The next morning, we went home and that was that…only it wasn’t.  I looked in the mirror every morning, every night and whenever I had to empty my drains.  There I was, a chemo bloated shell of myself with peach fuzz for hair and black stitches across my chest where my breasts used to be.  I felt horrific…I felt mutilated…and then I had a friend come to visit.  A friend also with breast cancer and going through chemotherapy before surgery.  And somehow…I worked up the courage to let her see.  And her acceptance, in words and facial expressions, allowed me to accept myself in that moment.  Later that night, I would cry myself to sleep for all that I had lost.

I thought I was handling it, and then came the call:  one of the lymph nodes from under my arm had active cancer in it, despite the chemotherapy.  Not only was it active, it was aggressive and had broken through the walls of the lymph nodes to form twin tumors hugging the full lymph node and the words extracapsular extension and lymphovascular invasion floated through the phone.  A formal axillary dissection was in my future and we did it the very next Monday, September 25th.  We spent the four days between getting the pathology results and surgery perseverating on how long I might have to live and crying a lot.  The only positive was that my surgical drains were removed during surgery, and I only woke up with one this time.

Pathology was not what I expected:  a total of 55 lymph nodes removed during both surgeries (hell I didn’t even know you had that many under your arm) and 3 were positive for cancer with spread outside the lymph node into the surrounding fat.  3 out of 55 seems pretty reasonable except this is after chemotherapy…there shouldn’t be any.  So now comes the question of more chemotherapy (different type) or hormonal therapy or a combination or what?  Turns out there was a lot of discussion about this very question behind closed doors and at tumor board to which I was not privy.  Then…we caught a break…my Her2 status, which had been equivocal all 3 times it was checked, came back positive in the lymph node cancer.  That meant we had a targeted agent…Herceptin…to attempt to contain if not eradicate any cancer cells which may have spread around my body.  In addition to this, my cancer was strongly estrogen and progesterone positive, so we could use hormonal therapy too.  Being triple positive should have helped me calm down, but I couldn’t help myself…I started planning for a life for my daughter and husband which wouldn’t include me and what that would look like.  Then, I started arguing with my husband about how everything needed to change, when change was the last thing my family needed at the moment.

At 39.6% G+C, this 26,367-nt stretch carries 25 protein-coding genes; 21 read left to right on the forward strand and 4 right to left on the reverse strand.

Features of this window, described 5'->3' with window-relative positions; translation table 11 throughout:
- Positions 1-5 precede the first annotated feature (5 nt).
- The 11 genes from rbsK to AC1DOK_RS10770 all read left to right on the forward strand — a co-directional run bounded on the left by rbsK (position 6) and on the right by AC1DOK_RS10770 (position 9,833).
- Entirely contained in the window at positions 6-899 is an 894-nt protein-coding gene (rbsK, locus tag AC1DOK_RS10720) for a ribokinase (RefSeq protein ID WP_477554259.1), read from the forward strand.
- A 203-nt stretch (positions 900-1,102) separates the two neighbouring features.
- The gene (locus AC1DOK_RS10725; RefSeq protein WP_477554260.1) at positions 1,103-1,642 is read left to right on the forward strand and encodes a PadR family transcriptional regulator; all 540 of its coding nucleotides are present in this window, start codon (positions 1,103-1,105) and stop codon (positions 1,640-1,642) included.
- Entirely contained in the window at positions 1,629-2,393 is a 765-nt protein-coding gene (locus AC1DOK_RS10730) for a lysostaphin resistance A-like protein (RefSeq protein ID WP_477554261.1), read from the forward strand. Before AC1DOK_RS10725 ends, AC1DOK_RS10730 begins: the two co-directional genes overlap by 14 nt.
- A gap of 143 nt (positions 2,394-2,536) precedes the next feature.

I woke up, I emptied my drain, I bathed and carefully patted myself dry, dressed and made it through another day on the outside, all the while screaming bloody murder on the inside.  I felt isolated and alone in my own home and body, despite all my friends and daily calls with my mother.  I did this day after day, until the drain was removed when it clotted off.  And then I did everything but empty my drain, going through life numb, like my breast mounds and underarm.

And then, true to form, my left breast mound turned bright red…cellulitis and another hospital admission for IV antibiotics.  But that’s a story for another day…..